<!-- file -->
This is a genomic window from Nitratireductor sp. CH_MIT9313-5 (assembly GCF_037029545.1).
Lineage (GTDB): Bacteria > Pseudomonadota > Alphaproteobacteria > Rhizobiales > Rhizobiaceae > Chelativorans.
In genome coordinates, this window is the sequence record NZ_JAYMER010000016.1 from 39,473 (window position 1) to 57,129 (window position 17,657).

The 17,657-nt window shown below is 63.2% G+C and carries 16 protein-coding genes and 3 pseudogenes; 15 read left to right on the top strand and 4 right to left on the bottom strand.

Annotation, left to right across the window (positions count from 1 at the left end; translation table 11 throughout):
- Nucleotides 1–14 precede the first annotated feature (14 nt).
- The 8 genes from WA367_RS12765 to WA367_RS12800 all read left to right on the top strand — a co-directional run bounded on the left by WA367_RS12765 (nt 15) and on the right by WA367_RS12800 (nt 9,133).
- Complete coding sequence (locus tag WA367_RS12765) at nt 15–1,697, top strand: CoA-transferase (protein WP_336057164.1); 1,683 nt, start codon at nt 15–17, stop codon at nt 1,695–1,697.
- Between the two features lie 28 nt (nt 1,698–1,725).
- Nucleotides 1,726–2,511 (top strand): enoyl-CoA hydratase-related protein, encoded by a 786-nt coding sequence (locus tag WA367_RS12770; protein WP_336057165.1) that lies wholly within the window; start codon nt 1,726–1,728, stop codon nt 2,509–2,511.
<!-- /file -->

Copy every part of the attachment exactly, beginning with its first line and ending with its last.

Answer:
This is a genomic window from Nitratireductor sp. CH_MIT9313-5 (assembly GCF_037029545.1).
Lineage (GTDB): Bacteria > Pseudomonadota > Alphaproteobacteria > Rhizobiales > Rhizobiaceae > Chelativorans.
In genome coordinates, this window is the sequence record NZ_JAYMER010000016.1 from 39,473 (window position 1) to 57,129 (window position 17,657).

The 17,657-nt window shown below is 63.2% G+C and carries 16 protein-coding genes and 3 pseudogenes; 15 read left to right on the top strand and 4 right to left on the bottom strand.

Annotation, left to right across the window (positions count from 1 at the left end; translation table 11 throughout):
- Nucleotides 1–14 precede the first annotated feature (14 nt).
- The 8 genes from WA367_RS12765 to WA367_RS12800 all read left to right on the top strand — a co-directional run bounded on the left by WA367_RS12765 (nt 15) and on the right by WA367_RS12800 (nt 9,133).
- Complete coding sequence (locus tag WA367_RS12765) at nt 15–1,697, top strand: CoA-transferase (protein WP_336057164.1); 1,683 nt, start codon at nt 15–17, stop codon at nt 1,695–1,697.
- Between the two features lie 28 nt (nt 1,698–1,725).
- Nucleotides 1,726–2,511 (top strand): enoyl-CoA hydratase-related protein, encoded by a 786-nt coding sequence (locus tag WA367_RS12770; protein WP_336057165.1) that lies wholly within the window; start codon nt 1,726–1,728, stop codon nt 2,509–2,511.